Empirical vs determinstic methodologies: a cooking analogy

A deterministic methodology is one where you lay out all the steps, then following them religiously. An empirical methodology is one where you layout guidelines, and expect people to adapt as circumstances suit.

An assembly line is the usual stereotype of a deterministic methodology[1]. Creative exercises, such as painting, are typically good examples of empirical methods.

Cooking is often portrayed as being deterministic. Consider the following recipe:

Mushroom Risotto

  • 1 cup aborio rice
  • 1 large onion
  • 3 cups water
  • 4 medium-sized button mushrooms
  • 1 tsp. butter
  • 1 tsp. basil
  1. Dice onion well. Add onion and butter to a medium-sized microwave-safe container.
  2. Microwave for 2 minutes on high.
  3. Add rice. Stir. Microwave for 2 minutes on high.
  4. Add water. Stir. Microwave on high for 10 minutes, stir, 5 minutes, stir, 5 more minutes. Remove, cover, and put to one side.
  5. Dice mushrooms. Add mushrooms and basil to a small microwave-safe container. Combine well.
  6. Microwave on high for 2 minutes. Add to rice, cool for 5 minutes whilst covered, then serve.

* Serves 2 as a main, or 4-6 as a side dish.

It looks pretty deterministic, doesn’t it? And most recipies do. However, if you look at what actually happens when you cook it, it’s very different.

“Hmmm… no aborio rice, I’ll use the jasmine I’ve got handy. All these onions are small; I’ll use two. Last time I cooked this, it was a little bland: how about I add some chicken stock cubes to the water? Oh, I’m out of basil; how about a little oregano instead? And this tomato salsa will make a lovely topping.”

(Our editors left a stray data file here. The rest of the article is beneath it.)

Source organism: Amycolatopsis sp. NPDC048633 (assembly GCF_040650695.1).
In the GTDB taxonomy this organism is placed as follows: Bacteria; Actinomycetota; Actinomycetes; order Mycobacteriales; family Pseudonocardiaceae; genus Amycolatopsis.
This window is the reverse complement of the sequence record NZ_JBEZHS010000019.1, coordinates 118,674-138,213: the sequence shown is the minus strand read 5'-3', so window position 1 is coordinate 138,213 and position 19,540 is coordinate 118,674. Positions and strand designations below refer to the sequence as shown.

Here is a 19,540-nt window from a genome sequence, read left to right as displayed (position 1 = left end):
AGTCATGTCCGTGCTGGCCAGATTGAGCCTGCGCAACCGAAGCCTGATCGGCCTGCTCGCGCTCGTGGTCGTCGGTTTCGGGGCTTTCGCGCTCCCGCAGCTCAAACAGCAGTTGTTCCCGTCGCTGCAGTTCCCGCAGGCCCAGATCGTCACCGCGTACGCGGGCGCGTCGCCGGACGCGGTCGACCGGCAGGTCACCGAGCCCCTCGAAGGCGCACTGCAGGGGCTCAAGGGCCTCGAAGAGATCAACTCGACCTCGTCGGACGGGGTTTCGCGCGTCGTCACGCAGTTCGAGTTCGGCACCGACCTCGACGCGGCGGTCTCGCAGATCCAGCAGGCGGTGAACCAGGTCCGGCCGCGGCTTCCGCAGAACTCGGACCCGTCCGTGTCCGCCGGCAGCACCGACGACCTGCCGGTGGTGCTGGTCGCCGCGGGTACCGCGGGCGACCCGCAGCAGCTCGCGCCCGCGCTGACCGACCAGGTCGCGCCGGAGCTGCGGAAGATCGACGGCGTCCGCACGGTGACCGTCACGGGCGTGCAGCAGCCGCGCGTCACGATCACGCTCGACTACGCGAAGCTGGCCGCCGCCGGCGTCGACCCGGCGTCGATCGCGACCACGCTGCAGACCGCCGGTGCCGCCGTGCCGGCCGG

The point to this (and there is one, I’m sure) is that despite the fact that cooking is portrayed as a deterministic process, it’s very empirical. Heck, I haven’t even got around to trying to define what is a “medium-sized microwave safe container”. It’s just expected that you will know.

More and more, the processes that make up everyday life are becoming empirical. The reason is that we are becoming very good at automation, and deterministic processes are what you automate first. That’s why assembly lines are no longer strictly Taylorist in approach; the machines have taken over the repetitive tasks, leaving humans to handle the remainder.

[This digression was inspired whilst listening to a presentation by Ken Schwaber, available at ITConversations.com Well worth the download]

[1] However, assembly lines no longer work like this.

Author: Robert Watkins

My name is Robert Watkins. I am a software developer and have been for over 20 years now. I currently work for people, but my opinions here are in no way endorsed by them (which is cool; their opinions aren’t endorsed by me either). My main professional interests are in Java development, using Agile methods, with a historical focus on building web based applications. I’m also a Mac-fan and love my iPhone, which I’m currently learning how to code for. I live and work in Brisbane, Australia, but I grew up in the Northern Territory, and still find Brisbane too cold (after 22 years here). I’m married, with two children and one cat. My politics are socialist in tendency, my religious affiliation is atheist (aka “none of the above”), my attitude is condescending and my moral standing is lying down.

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